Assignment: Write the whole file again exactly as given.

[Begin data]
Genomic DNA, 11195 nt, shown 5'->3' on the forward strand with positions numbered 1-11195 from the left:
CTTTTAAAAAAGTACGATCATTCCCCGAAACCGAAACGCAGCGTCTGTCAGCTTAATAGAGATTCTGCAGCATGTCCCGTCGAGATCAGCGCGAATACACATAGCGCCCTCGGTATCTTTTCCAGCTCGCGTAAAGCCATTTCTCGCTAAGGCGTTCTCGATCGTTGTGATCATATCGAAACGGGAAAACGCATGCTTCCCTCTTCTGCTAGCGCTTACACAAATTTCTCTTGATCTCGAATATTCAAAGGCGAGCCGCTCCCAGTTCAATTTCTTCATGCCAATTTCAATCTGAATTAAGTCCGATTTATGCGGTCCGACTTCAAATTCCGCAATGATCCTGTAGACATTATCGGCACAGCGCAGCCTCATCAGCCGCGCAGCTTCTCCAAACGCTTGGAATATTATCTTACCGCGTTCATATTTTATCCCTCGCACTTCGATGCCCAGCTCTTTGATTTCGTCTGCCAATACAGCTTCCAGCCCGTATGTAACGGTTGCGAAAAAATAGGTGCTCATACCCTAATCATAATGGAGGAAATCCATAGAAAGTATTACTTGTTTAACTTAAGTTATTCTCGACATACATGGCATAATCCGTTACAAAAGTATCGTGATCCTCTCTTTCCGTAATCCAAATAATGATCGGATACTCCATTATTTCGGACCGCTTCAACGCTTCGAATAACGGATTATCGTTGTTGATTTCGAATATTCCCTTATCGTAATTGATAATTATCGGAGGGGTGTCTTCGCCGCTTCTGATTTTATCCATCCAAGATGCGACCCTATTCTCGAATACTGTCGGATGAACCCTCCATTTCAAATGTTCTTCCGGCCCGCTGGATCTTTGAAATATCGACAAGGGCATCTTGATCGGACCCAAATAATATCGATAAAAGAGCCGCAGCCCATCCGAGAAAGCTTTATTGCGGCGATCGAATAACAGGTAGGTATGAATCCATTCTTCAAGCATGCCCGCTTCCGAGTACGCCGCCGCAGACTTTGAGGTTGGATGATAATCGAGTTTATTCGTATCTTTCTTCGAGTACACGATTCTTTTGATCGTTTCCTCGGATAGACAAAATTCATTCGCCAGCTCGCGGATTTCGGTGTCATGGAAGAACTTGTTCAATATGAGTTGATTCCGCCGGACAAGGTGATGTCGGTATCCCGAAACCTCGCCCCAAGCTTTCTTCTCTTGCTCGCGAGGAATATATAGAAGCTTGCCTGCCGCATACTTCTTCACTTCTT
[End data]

Genomic DNA, 11195 nt, shown 5'->3' on the forward strand with positions numbered 1-11195 from the left:
CTTTTAAAAAAGTACGATCATTCCCCGAAACCGAAACGCAGCGTCTGTCAGCTTAATAGAGATTCTGCAGCATGTCCCGTCGAGATCAGCGCGAATACACATAGCGCCCTCGGTATCTTTTCCAGCTCGCGTAAAGCCATTTCTCGCTAAGGCGTTCTCGATCGTTGTGATCATATCGAAACGGGAAAACGCATGCTTCCCTCTTCTGCTAGCGCTTACACAAATTTCTCTTGATCTCGAATATTCAAAGGCGAGCCGCTCCCAGTTCAATTTCTTCATGCCAATTTCAATCTGAATTAAGTCCGATTTATGCGGTCCGACTTCAAATTCCGCAATGATCCTGTAGACATTATCGGCACAGCGCAGCCTCATCAGCCGCGCAGCTTCTCCAAACGCTTGGAATATTATCTTACCGCGTTCATATTTTATCCCTCGCACTTCGATGCCCAGCTCTTTGATTTCGTCTGCCAATACAGCTTCCAGCCCGTATGTAACGGTTGCGAAAAAATAGGTGCTCATACCCTAATCATAATGGAGGAAATCCATAGAAAGTATTACTTGTTTAACTTAAGTTATTCTCGACATACATGGCATAATCCGTTACAAAAGTATCGTGATCCTCTCTTTCCGTAATCCAAATAATGATCGGATACTCCATTATTTCGGACCGCTTCAACGCTTCGAATAACGGATTATCGTTGTTGATTTCGAATATTCCCTTATCGTAATTGATAATTATCGGAGGGGTGTCTTCGCCGCTTCTGATTTTATCCATCCAAGATGCGACCCTATTCTCGAATACTGTCGGATGAACCCTCCATTTCAAATGTTCTTCCGGCCCGCTGGATCTTTGAAATATCGACAAGGGCATCTTGATCGGACCCAAATAATATCGATAAAAGAGCCGCAGCCCATCCGAGAAAGCTTTATTGCGGCGATCGAATAACAGGTAGGTATGAATCCATTCTTCAAGCATGCCCGCTTCCGAGTACGCCGCCGCAGACTTTGAGGTTGGATGATAATCGAGTTTATTCGTATCTTTCTTCGAGTACACGATTCTTTTGATCGTTTCCTCGGATAGACAAAATTCATTCGCCAGCTCGCGGATTTCGGTGTCATGGAAGAACTTGTTCAATATGAGTTGATTCCGCCGGACAAGGTGATGTCGGTATCCCGAAACCTCGCCCCAAGCTTTCTTCTCTTGCTCGCGAGGAATATATAGAAGCTTGCCTGCCGCATACTTCTTCACTTCTT